A Maryland delegate has introduced legislation that seeks to put a question on the ballot in November to legalize adult-use marijuana in the state.

Delegate Luke Clippinger, D-Baltimore City, filed House Bill 1, which is a constitutional amendment that if passed by a super majority of the House of Representatives and Senate would allow voters to decide at the polls during the General Election whether to legalize marijuana.

The bill was introduced in the House on Jan. 12. The bill would establish a date for an individual over the age of 21 in the state to use and possess marijuana.

According to the bill, the General Assembly would set law for the use, distribution, possession, regulation and taxation of marijuana. Currently, the state has a legal medical marijuana program, along with neighboring states Pennsylvania, West Virginia, and Delaware. Washington, D.C. and Virginia have legalized adult-use recreational marijuana.

The bill would propose the ballot question, “Do you favor the legalization of adult-use cannabis in the State of Maryland?”

Goucher College has been conducting polls to gauge the temperature of marijuana legalization dating back to 2013.

One poll asked Maryland residents to present their views on the legalization of marijuana, with the poll conducted between Feb. 23-28, 2021. Two-thirds of respondents’ support marijuana legalization. That is the highest support on the issue since the college began measuring legalization attitude.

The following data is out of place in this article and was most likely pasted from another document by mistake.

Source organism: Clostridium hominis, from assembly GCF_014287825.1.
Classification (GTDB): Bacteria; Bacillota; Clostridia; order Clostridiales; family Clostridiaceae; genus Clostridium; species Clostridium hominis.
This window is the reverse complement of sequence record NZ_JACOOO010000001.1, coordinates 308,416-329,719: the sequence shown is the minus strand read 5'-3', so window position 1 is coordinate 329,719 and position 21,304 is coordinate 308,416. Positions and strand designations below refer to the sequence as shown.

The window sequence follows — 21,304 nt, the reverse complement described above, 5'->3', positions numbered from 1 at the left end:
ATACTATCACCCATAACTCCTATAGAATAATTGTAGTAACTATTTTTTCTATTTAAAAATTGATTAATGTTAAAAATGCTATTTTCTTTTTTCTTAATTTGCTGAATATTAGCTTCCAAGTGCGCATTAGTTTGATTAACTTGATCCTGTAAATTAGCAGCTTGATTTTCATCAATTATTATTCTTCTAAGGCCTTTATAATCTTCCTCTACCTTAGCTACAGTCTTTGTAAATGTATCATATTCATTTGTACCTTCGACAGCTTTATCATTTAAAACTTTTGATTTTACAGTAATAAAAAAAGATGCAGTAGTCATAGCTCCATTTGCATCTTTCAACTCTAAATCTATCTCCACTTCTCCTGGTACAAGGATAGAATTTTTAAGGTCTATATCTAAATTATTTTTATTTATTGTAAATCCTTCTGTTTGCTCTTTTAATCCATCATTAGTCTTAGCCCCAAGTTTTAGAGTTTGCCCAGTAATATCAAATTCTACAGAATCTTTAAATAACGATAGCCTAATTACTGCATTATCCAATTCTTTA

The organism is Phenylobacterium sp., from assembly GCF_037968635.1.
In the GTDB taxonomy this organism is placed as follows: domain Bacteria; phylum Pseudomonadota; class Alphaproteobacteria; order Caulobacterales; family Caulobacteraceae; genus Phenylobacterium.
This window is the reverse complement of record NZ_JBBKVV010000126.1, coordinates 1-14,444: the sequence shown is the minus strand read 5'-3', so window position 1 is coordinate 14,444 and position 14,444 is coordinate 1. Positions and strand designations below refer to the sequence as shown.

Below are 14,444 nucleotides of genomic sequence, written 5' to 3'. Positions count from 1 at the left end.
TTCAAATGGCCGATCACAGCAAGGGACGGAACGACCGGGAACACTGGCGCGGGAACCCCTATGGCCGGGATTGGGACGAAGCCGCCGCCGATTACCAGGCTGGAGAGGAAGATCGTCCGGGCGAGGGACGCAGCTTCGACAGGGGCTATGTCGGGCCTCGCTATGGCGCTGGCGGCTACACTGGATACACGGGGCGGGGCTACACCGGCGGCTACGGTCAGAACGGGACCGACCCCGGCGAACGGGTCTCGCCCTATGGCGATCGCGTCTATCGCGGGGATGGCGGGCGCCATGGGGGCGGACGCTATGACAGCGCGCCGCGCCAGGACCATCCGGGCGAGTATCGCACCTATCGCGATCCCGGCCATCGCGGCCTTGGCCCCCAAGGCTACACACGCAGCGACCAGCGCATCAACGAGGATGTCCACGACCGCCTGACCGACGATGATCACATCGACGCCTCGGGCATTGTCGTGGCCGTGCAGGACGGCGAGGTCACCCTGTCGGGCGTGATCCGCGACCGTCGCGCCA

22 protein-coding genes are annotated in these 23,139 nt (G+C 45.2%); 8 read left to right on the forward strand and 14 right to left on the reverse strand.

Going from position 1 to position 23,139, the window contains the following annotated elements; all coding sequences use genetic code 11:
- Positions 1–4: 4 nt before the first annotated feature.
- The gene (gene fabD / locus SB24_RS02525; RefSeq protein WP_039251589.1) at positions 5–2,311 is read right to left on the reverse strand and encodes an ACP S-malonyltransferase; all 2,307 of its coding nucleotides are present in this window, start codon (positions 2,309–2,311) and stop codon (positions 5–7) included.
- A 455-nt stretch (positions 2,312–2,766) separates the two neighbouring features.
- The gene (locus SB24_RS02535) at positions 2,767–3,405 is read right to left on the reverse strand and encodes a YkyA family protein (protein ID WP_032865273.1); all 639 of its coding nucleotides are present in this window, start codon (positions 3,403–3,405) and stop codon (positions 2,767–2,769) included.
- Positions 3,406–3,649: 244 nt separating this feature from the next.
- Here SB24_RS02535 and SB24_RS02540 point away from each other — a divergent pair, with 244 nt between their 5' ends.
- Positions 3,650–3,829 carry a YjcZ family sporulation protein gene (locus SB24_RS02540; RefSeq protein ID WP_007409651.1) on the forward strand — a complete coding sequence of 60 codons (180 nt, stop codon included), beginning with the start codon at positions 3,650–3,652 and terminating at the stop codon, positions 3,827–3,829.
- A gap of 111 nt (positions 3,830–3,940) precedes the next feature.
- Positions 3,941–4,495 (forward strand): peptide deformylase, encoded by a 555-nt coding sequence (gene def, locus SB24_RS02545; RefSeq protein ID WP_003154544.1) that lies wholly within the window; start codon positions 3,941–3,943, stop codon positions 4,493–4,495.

The poll showed that, among Democrats, 77% percent support marijuana legalization, and 50% of Republicans said they would like to see the measure passed. Among Independents, 60% said they supported marijuana legalization.

According to the college, just 57% of people polled two years ago supported marijuana legalization.

“The Maryland General Assembly is considering a bill to legalize the use of recreational cannabis. This most recent effort comes on the heels of four states voting to legalize recreational cannabis by ballot measure this past November and, most recently, New Jersey and Virginia passing adult-use marijuana legalization laws,” said Mileah Kromer, director of the Sarah T. Hughes Field Politics Center at Goucher College in a statement on the school’s website. “We’ve consistently found that a majority of Marylanders support the legalization of recreational cannabis, but this is the first time Republican support has reached 50 percent.”